All of the estimated coefficients are in the expected direction and statistically significant. As expected, the more seats the Republican Party holds before the election, the fewer seats it tends to gain (or the more seats it tends to lose), the larger the Republican lead or the smaller the Republican deficit on the generic ballot, the more seats Republicans can expect to win, and the more popular the Republican president or the less popular the Democratic president, the mores seats Republicans can expect to win. In addition, regardless of the president’s popularity or the results of the generic ballot, the president’s party tends to lose seats in midterm elections.
Two of the terms in the model—the midterm dummy variable and the number of Republican seats before the election—measure structural conditions that are fixed going into an election. There is nothing that either party can do to alter those factors. The other two terms—the generic ballot and presidential approval—measure the political environment in the country, and they can change during the election year.
Based on the current values of the four predictors, the model predicts that Republicans will gain 37 seats in the House of Representatives in November—very close to the 40 seats that they need to regain control of the House. This forecast is fairly close to those of a number of prominent political analysts based on more informal judgments about the national political environment and opportunities for seat switches.
Contrary to many other analyses, however, the results of the forecasting model indicate that the main factors contributing to likely Republican gains in November are structural and do not reflect an especially negative political environment for Democrats. The current political environment only appears unfavorable for Democrats compared with the extraordinarily favorable environment that the Party enjoyed in both 2006 and 2008. The two structural variables in the model—previous Republican seats and the midterm dummy variable—predict a Republican gain of 38 seats, half due to the small number of Republican seats prior to the election and half due to the fact that 2010 is a Democratic midterm year. According to this model, the main reasons that Democrats are likely to experience significant losses in 2010 are the normal tendency of voters to turn against the president’s party in midterm elections regardless of the national political environment and the fact that after gaining more than 50 seats in the past two elections, they are defending a large number of seats, many in Republican-leaning districts.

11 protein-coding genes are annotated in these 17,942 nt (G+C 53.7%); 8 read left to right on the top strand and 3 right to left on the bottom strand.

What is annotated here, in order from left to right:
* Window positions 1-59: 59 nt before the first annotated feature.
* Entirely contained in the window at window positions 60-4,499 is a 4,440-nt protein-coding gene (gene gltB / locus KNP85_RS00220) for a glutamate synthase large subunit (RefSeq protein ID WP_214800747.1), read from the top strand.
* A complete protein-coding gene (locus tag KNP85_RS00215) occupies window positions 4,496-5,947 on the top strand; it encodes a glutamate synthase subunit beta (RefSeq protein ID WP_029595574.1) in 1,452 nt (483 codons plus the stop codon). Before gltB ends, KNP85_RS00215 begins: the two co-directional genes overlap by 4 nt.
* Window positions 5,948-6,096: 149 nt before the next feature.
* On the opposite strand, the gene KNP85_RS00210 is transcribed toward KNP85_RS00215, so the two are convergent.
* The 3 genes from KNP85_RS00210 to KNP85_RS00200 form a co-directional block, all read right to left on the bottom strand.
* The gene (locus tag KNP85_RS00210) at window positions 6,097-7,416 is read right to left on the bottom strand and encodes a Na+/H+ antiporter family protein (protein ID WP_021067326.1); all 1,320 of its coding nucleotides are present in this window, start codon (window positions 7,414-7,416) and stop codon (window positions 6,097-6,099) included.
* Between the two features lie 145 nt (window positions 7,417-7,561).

Based on the latest readings on net presidential approval (approximately +5) and the generic ballot (tied), the national political environment is fairly neutral at the moment. Even under what might be considered a best-case scenario for Democrats, if President Obama’s net approval rating were to improve from a +5 to a +20, and Democrats were to regain a 10 point lead on the generic ballot, Democrats would still be expected to lose about 20 seats in the House. On the other hand, under what might be considered a worst case scenario for Democrats, if President Obama’s net approval rating was to fall from a +5 to a -20 and Republicans were to gain a 10 point lead on the generic ballot, Democratic losses would be expected to reach 54 seats in the House. So while the national political environment will clearly have an impact on the outcome of the House elections, under any plausible set of circumstances Democrats are likely to lose a substantial number of seats in November due to structural features that are already set.